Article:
Unfortunately, Rex Wockner reports that state's bureaucrats were snoozing on the job the entire time, and as a result, have just realized that due to the nature of California's income tax system, California gay couples might have to file THREE state tax returns (two California and one fake federal "pro forma" return) in a year instead of just one return sent to the state. That's in addition to federal tax forms.
In short, average LGBTQ California families will have to file five tax returns with the state and federal governments, while heterosexual California families will only have to file two.
One fix under consideration is for registered California couples to do their federal income taxes three times -- their two real returns, and then a third, fake return, as a married couple. They could then use a number from the fake return to begin their joint state return.
Barrett noted that the Franchise Tax Board prefers to call the proposed fake federal return a "pro forma return."
There's a great rush by state bureaucrats to ensure that "tax software professionals," "the tax preparation community" and the endless legions of other wealth-consuming red-tape-splicers that California's convoluted tax system has created can deal with all the new bureaucratic adaptive policies and temporary directives that this problem causes.
The specific cause?
Since the federal government doesn't recognize gay couples in any way -- be they married or domestically partnered -- such couples have to file their federal taxes singly, as unmarried.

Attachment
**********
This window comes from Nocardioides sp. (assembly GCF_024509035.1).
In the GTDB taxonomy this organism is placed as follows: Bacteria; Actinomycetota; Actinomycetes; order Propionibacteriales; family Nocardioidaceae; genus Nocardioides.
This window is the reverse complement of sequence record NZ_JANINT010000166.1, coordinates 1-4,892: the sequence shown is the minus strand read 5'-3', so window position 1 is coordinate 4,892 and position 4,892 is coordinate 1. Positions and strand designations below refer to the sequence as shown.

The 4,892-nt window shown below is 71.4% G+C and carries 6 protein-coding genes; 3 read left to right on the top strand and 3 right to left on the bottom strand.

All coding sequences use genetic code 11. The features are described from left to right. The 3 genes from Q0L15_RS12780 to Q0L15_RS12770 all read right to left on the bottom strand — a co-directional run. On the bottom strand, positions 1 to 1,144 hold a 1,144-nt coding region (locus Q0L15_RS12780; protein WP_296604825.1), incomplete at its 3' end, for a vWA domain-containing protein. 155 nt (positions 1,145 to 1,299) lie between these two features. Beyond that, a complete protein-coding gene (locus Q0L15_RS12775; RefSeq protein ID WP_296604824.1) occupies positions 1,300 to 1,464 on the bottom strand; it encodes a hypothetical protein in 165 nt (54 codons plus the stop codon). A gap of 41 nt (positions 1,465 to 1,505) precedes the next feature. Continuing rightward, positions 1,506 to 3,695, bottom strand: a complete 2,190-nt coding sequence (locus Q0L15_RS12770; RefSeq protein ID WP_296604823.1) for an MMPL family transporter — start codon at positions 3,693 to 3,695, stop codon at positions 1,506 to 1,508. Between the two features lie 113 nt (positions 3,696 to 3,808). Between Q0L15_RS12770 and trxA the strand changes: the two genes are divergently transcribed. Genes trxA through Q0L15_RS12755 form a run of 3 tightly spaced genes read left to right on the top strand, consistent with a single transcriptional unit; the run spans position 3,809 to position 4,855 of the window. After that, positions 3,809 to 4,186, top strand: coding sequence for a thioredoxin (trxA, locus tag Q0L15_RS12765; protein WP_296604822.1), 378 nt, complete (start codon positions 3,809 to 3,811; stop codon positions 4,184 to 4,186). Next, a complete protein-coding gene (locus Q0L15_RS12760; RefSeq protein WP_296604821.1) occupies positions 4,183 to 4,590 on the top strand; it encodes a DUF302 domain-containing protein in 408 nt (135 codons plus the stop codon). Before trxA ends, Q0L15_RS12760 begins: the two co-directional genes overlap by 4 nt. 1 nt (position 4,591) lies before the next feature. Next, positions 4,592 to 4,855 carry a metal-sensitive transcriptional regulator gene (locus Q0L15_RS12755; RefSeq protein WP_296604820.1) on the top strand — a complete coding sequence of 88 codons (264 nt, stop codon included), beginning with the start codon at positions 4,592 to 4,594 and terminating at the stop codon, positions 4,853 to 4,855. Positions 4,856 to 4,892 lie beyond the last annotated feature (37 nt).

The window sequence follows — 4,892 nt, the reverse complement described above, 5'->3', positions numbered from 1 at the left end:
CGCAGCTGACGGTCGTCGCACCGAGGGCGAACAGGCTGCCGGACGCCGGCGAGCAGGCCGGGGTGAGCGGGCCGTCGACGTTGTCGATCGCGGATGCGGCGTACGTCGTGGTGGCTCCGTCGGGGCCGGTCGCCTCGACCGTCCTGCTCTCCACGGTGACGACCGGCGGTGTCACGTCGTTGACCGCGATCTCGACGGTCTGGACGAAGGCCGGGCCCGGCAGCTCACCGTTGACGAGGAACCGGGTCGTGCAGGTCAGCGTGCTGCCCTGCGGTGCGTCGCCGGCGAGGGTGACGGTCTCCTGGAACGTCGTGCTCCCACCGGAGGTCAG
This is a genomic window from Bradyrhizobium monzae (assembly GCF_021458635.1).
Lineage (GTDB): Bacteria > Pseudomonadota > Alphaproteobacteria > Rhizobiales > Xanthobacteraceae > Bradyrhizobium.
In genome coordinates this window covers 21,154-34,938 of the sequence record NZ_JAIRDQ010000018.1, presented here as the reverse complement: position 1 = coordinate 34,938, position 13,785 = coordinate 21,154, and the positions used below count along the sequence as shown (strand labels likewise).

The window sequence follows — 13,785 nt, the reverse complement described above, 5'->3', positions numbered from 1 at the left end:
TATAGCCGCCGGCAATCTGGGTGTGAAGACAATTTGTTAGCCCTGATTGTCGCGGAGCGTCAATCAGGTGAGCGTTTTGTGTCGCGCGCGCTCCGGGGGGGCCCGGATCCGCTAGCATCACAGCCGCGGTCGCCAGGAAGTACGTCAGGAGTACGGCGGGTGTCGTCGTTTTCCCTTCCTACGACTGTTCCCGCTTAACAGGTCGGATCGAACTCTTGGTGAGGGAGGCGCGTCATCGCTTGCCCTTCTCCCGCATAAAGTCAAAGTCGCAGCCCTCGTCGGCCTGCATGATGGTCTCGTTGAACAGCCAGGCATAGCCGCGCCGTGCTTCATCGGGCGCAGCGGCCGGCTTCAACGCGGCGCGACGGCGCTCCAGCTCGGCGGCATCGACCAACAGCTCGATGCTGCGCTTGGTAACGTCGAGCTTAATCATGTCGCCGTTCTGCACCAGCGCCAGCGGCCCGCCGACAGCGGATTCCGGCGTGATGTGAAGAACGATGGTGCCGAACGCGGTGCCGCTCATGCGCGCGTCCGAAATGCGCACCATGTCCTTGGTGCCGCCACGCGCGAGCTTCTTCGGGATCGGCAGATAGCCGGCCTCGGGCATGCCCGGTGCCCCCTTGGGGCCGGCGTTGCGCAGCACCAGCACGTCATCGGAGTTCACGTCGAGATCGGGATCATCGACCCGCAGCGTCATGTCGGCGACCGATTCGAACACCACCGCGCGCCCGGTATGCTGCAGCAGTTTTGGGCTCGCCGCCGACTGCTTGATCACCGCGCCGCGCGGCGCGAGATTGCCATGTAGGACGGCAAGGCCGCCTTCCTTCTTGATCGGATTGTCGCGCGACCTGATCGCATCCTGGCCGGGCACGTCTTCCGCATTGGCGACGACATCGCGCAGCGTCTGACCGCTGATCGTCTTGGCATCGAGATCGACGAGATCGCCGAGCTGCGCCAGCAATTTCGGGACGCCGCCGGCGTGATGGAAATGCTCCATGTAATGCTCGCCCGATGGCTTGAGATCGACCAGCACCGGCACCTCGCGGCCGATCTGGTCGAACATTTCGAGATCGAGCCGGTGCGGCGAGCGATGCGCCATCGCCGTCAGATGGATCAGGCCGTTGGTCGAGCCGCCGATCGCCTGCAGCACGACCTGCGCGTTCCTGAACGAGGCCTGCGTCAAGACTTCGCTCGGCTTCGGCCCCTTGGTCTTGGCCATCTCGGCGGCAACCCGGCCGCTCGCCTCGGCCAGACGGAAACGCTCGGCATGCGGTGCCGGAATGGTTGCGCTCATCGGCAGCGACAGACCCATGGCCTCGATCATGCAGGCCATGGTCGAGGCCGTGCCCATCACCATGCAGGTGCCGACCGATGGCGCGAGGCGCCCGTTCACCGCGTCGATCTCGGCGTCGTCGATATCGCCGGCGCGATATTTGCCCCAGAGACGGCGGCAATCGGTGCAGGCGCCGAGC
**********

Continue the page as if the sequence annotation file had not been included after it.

Then turn around and file in California as married.
But how does one do that, given that the first number you put on your state income tax form is a dollar amount from your federal return?
So much for the faux-libertarian frauds who insist that DOMA is "about states' rights and doesn't impact the rights of gays on a state level in any way."
Still think that DOMA advocates aren't advocating separate and unequal treatment for gay couples? Read on:
A third option -- which will be mandatory if no California laws are changed before Jan. 1 -- is to add the adjusted gross incomes from the separate federal returns and just use that number to begin filling out the California married return.
But the FTB is leaning against this option because some registered partners would unfairly pay more taxes this way than they would under other approaches.
Oh, well that's a relief. They're "leaning away" from the presently mandatory requirement for filing -- which costs gay people more than straight people.
In the article, California's Franchise Tax Board representatives groan that there's no ideal solution, while making it very clear that it's going to be a very rough tax year for California's LGBTQ families.
But they are wrong.
How about marriage equality instead -- so that gay people don't get tied up in layers of red tape and have bureaucrats' incompetence put their assets at risk? The level of complexity, bureaucratic nightmares, snarls, regulatory juggling and other gobbledygook going on with this, that simple change would save LGBTQ families in California lots of money and frustration -- and would reduce the workload of the state's bureaucrats.
Even better, how about getting rid of the state income tax altogether, so that this isn't an issue?
They'll get right on those suggestions, I'm sure. After all, they're clearly aware that government works for the people, people don't work for the government.
(Your friendly blogger isn't holding his breath).